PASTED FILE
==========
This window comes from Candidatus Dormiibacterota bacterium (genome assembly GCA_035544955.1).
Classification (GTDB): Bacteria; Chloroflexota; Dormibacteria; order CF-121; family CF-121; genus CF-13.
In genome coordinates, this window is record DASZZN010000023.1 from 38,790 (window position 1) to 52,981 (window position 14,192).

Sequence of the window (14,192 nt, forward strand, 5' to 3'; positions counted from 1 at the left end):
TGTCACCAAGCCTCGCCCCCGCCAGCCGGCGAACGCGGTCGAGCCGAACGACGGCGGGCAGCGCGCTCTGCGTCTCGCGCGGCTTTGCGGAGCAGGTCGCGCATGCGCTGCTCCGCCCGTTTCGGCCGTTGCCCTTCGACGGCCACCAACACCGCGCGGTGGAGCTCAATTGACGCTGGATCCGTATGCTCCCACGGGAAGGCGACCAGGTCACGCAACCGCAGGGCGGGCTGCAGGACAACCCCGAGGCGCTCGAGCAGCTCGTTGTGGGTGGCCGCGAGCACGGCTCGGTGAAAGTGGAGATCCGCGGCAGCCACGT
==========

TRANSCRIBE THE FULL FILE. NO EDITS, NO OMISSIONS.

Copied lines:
This window comes from Candidatus Dormiibacterota bacterium (genome assembly GCA_035544955.1).
Classification (GTDB): Bacteria; Chloroflexota; Dormibacteria; order CF-121; family CF-121; genus CF-13.
In genome coordinates, this window is record DASZZN010000023.1 from 38,790 (window position 1) to 52,981 (window position 14,192).

Sequence of the window (14,192 nt, forward strand, 5' to 3'; positions counted from 1 at the left end):
TGTCACCAAGCCTCGCCCCCGCCAGCCGGCGAACGCGGTCGAGCCGAACGACGGCGGGCAGCGCGCTCTGCGTCTCGCGCGGCTTTGCGGAGCAGGTCGCGCATGCGCTGCTCCGCCCGTTTCGGCCGTTGCCCTTCGACGGCCACCAACACCGCGCGGTGGAGCTCAATTGACGCTGGATCCGTATGCTCCCACGGGAAGGCGACCAGGTCACGCAACCGCAGGGCGGGCTGCAGGACAACCCCGAGGCGCTCGAGCAGCTCGTTGTGGGTGGCCGCGAGCACGGCTCGGTGAAAGTGGAGATCCGCGGCAGCCACGT